Site 14: New Church

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View of Altar c. 2006.

After a decade of planning and fundraising and over two years of demolition and construction, our new church building was completed in late 2004. The original cornerstone and the new cornerstone (cut from stone taken from the original church) flank the main entrance to the narthex.

Even before the formal dedication of the new church, the first Christmas Masses were celebrated in 2004.  Every pew was filled. The altar and surroundings were abundantly decorated with red poinsettia plants and fir trees.  And parishioners enjoyed comfortable new pews following two years of Masses on folding chairs in the school gym!  Bishop Paul S. Loverde dedicated the new Church on April 30, 2005.

The Narthex:  This large space connects the new church building to the existing Parish Hall.  It serves as a gathering place for the congregation before and after Masses and other services.

Stained glass window with pelican feeding young with blood, early Christian symbol of Jesus.

The Sanctuary Above the altar is a round stained-glass window, created by Ronald Neill Dixon. It portrays a pelican, an ancient symbol of Christ’s sacrifice, and her young. The pelican will pierce its own flesh and nourish its young with its own blood if there is no food.  This image is based on an early Christian symbol of Jesus who gave his life for us and continues to feed us with his body and blood in the Eucharist.  The nest around the pelican chicks is woven of the Crown of Thorns and palms of victory, and the pelican’s wings envelop the nest in a heart shape.  an abstract Cross and vertical lines, representing the love and miracles that flow to us from God through His Son, complete this compelling and exquisite image that graces our new church.

Icon of Saints Joachim & Ann by Sr. Nancy Lee Smith, IHM.

To the left of the altar is an icon of Saints Ann and Joachim. It was created or “written” by iconographer Sr. Nancy Lee Smith, IHM, for our church. In a talk to the parish, Sr. Nancy interpreted the icon, drawn from the traditional story of the saints’ blessed marriage. She explained that the couples’ embrace, and their conjoined halos and robes show their love and their joy when, after 20 years of marriage, they learned from an angel that Ann would conceive a child. In iconography, the blue of their robes signifies they are from God, and her red shoes suggest Ann is a queen.

Baptismal Font with Mary, Old Church.

To the right of the altar is a lovely statue of Mary that once graced the original church, first at the main altar and later at the baptismal font in the entrance to the Saint Mary wing.

The eight-foot-tall crucifix hanging above the altar was a later addition to the sanctuary, installed in August 2019. It was custom-made by the Conrad Moroder Art Studio in Ortisei, Italy.  The wooden corpus is a “Cristo del Tacca”, modeled after a crucifix by Pietro Tacca (1577-1640), who was a Florentine master sculptor. There is a small original Tacca known as the “Pistoia Crucifix” in the National Gallery of Art in D.C. that has a very similar figure in bronze.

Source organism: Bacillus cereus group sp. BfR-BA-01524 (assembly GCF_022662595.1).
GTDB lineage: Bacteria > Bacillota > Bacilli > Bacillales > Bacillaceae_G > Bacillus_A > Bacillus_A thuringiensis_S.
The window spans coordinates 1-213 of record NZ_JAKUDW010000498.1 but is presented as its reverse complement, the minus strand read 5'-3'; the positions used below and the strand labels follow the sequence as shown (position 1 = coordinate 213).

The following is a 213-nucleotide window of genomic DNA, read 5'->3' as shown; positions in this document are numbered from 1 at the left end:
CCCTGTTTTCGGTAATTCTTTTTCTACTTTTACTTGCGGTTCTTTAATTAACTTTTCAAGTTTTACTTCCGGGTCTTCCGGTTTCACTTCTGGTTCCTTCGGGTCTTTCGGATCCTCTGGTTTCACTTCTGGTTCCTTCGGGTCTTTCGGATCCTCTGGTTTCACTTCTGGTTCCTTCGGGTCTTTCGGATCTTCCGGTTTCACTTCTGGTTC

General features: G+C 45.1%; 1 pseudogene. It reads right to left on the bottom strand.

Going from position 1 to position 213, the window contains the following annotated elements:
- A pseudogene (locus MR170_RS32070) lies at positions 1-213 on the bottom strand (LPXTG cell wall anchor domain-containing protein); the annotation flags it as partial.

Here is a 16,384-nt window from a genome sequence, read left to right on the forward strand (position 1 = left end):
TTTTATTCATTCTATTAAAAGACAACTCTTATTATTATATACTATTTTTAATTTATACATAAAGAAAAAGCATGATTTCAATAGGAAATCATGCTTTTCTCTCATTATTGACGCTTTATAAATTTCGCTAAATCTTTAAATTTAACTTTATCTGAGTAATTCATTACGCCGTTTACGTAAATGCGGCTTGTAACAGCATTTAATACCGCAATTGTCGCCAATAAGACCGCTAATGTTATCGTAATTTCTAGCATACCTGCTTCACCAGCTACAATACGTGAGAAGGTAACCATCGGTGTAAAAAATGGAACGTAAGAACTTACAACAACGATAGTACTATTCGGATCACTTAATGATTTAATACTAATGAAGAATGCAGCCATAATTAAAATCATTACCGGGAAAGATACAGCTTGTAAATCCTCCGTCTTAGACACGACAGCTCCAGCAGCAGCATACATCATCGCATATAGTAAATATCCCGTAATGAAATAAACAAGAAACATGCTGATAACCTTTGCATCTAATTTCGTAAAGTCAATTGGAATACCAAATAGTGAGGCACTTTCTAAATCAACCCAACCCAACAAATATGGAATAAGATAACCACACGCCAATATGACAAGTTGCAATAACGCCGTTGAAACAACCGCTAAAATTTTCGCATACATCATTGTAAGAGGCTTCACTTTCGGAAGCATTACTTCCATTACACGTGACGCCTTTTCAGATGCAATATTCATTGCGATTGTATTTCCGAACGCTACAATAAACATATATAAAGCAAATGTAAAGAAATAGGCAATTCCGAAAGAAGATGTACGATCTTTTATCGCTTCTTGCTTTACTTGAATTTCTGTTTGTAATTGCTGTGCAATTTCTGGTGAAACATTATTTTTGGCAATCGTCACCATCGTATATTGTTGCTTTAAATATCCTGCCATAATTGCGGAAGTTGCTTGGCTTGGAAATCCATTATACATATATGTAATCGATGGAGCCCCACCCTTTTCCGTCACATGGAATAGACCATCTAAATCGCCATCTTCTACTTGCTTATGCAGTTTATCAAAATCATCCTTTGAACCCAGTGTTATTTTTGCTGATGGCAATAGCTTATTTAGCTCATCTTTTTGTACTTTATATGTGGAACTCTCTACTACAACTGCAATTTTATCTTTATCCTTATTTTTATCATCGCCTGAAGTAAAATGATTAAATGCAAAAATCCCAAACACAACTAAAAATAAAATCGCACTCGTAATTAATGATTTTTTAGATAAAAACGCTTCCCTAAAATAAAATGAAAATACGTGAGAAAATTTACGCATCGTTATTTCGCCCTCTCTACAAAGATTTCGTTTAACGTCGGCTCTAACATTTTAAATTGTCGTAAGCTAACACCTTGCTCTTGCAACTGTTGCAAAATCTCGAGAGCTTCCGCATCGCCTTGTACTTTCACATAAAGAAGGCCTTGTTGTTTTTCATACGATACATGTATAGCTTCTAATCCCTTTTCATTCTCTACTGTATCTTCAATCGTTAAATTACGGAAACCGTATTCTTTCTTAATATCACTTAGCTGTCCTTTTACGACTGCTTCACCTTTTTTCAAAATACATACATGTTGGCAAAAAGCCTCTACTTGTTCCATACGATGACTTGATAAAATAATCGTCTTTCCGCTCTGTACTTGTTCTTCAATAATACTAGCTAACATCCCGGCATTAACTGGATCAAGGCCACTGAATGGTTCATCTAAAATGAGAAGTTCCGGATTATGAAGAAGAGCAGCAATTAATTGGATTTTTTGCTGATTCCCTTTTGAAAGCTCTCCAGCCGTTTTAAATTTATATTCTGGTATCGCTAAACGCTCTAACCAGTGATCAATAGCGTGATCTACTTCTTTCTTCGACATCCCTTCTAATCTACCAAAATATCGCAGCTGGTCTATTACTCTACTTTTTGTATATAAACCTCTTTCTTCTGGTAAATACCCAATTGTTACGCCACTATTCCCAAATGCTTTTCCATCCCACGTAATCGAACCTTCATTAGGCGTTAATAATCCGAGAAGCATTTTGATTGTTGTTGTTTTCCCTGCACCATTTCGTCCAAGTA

The hue of the cross was carefully matched by the artisans to the wood in the sanctuary. They requested that a sample be sent to Italy – look carefully at the kiosk in the narthex and you will see a small piece of wood still missing!

The crucifix was purchased with donations from several parishioners. It required a professional installation crew due to the complex rigging needed to hang it. The smaller crucifix that first hung in this spot is now in the parish hall.

Chapel windows, Saints Cosmas and Damian.

The Chapel: Our chapel is entered via the narthex. Its stained-glass windows, altar, chairs, stations of the cross and other furnishings were transferred here from our first chapel (in the space now known as the Saint Ann Room, see History Walk Sites 10 and 11). In recognition of the history of the stained-glass windows, and the link between the old chapel and Saint Ann’s hospital ministry, this chapel was formally named as the Chapel of Saint Cosmas and Saint Damian on the saints’ feast day, September 26, 2019.

The crucifix behind the altar hung above the altar of the original church from 1948 up until the late ‘60s or early ‘70s.

Chapel crucifix, originally hung in old church (1947-1970s).

Virgin of Guadalupe statue on her feast day, December 12, 2021.

The statue of the Virgin of Guadalupe was purchased in Mexico for our parish. It was blessed and installed in the chapel on December 4, 2016, in time for the annual novena leading up to the Virgin’s feast day on December 12. The statue is moved to the main church for the celebration of the feast day.

The Stairwell: The image of the Risen Lord adorning this space hung behind the altar in the old church from the late ‘60s or early ‘70s until the church came down. It was carved for Saint Ann by master woodworkers in Oberammergau, Germany. Originally it hung with no cross behind it. At the suggestion of the bishop, a cross was added later to meet liturgical norms.

Risen Lord, Old Church, December 1977.

Risen Lord with Cross, Old Church, c. 1980.

Lower Level: Church administrative offices, Faith Formation, Invictus, and Credit Union offices, meeting rooms and classrooms all share this very busy space.